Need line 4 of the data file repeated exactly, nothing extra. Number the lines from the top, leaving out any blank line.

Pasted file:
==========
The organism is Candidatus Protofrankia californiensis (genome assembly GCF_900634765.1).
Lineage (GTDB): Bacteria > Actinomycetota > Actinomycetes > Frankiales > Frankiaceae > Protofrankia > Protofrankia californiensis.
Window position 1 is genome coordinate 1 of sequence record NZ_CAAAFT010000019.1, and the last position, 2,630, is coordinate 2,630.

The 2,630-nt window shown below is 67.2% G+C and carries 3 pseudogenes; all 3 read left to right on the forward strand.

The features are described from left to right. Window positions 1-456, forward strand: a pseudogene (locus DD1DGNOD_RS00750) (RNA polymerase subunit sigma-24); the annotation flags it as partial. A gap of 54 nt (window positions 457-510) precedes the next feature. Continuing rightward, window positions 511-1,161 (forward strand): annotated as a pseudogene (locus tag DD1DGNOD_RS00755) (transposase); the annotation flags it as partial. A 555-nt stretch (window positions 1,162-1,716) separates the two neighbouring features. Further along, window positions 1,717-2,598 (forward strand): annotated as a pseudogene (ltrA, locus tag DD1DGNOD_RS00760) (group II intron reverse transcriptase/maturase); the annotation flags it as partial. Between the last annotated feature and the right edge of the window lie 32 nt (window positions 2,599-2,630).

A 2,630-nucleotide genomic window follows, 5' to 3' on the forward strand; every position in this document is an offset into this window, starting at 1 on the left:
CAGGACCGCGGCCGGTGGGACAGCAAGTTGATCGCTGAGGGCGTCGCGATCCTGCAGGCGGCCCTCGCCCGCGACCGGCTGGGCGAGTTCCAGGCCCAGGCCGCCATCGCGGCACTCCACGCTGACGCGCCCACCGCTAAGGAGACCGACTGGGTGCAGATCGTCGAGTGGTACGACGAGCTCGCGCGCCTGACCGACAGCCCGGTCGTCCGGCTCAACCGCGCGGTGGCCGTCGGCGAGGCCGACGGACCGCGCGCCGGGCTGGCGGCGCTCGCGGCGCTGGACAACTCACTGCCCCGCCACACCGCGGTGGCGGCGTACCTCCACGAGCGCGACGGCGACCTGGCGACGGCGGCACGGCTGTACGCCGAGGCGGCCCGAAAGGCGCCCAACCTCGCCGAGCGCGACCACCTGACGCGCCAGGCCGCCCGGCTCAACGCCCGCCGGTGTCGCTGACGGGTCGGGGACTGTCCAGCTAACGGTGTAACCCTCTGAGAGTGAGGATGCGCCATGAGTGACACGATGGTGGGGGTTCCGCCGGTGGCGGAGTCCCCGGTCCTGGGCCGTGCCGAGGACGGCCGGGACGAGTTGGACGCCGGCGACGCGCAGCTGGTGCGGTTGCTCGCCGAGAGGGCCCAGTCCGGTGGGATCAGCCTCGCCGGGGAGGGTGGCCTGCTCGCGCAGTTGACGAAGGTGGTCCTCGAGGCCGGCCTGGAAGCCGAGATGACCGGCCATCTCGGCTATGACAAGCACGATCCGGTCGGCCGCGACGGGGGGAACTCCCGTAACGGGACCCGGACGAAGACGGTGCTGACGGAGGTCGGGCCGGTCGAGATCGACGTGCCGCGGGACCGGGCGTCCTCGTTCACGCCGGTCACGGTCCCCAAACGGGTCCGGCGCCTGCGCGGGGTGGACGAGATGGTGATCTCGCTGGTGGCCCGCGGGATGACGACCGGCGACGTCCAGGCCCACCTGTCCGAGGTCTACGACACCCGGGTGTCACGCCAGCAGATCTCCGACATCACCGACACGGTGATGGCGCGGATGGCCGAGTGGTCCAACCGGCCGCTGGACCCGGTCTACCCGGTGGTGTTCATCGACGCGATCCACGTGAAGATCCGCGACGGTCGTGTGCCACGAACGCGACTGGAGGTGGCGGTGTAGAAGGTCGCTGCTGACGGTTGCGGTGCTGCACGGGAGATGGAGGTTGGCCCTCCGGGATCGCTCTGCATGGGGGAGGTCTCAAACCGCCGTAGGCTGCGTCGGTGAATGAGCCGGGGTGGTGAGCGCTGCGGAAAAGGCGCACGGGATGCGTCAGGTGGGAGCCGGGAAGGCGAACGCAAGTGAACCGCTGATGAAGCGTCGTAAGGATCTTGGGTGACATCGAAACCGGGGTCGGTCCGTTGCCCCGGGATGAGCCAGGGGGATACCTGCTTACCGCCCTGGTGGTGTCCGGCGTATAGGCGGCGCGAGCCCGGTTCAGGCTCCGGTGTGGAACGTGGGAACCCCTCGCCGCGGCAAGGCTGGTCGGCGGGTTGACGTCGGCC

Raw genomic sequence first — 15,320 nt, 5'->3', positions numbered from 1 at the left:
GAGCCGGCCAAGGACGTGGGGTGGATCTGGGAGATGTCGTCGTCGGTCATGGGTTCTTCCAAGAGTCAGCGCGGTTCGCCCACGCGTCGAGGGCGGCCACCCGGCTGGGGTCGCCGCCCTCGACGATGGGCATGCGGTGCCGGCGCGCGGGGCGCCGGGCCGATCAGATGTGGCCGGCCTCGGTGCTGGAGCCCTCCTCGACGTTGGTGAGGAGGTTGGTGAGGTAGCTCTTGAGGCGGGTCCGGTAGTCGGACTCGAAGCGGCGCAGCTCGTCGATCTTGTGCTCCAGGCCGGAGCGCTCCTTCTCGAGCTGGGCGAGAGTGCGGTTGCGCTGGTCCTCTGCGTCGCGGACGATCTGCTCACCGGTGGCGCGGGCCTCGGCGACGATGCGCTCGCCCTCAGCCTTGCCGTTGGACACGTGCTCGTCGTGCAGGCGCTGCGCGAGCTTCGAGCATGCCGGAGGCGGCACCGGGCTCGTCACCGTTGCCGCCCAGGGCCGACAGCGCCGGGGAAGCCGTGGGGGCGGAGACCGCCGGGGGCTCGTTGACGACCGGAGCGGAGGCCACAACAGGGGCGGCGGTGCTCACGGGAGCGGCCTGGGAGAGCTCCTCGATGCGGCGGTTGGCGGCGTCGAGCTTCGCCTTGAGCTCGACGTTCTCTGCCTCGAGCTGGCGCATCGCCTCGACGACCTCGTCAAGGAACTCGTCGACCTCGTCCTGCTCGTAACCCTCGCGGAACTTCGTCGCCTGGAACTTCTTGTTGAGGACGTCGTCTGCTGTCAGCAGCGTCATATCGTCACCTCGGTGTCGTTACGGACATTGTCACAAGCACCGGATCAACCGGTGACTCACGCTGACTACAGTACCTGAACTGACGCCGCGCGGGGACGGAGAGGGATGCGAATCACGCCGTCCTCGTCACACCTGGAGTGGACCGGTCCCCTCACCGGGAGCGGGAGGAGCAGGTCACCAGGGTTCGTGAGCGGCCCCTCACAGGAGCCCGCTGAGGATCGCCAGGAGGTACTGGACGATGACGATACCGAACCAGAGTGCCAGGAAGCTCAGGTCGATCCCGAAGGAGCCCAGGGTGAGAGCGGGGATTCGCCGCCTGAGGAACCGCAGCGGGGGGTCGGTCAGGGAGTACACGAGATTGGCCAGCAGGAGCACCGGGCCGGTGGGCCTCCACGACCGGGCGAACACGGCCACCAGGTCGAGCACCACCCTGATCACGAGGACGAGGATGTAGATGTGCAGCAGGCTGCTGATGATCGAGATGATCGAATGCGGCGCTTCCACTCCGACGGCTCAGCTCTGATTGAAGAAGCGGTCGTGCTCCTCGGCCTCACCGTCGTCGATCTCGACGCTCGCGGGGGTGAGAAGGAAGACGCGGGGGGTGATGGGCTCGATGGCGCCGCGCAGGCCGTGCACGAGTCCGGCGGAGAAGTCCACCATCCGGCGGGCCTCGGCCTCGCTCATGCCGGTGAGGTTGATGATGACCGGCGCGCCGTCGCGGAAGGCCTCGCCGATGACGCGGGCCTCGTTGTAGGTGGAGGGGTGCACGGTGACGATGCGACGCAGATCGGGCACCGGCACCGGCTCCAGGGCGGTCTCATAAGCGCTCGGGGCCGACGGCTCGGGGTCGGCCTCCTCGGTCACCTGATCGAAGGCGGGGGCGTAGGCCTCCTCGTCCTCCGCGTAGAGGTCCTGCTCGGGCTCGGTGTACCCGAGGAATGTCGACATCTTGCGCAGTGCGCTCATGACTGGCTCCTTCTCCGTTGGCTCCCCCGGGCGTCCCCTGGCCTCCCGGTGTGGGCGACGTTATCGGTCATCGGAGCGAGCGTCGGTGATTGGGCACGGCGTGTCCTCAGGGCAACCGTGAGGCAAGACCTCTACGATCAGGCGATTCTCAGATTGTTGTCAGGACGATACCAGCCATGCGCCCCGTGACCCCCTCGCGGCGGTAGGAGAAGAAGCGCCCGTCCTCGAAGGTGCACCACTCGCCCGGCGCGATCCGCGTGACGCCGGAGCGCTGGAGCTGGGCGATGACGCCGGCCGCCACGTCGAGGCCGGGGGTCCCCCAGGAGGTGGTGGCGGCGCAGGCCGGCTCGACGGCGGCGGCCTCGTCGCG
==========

The 2,630-nt window shown below is 67.2% G+C and carries 3 pseudogenes; all 3 read left to right on the forward strand.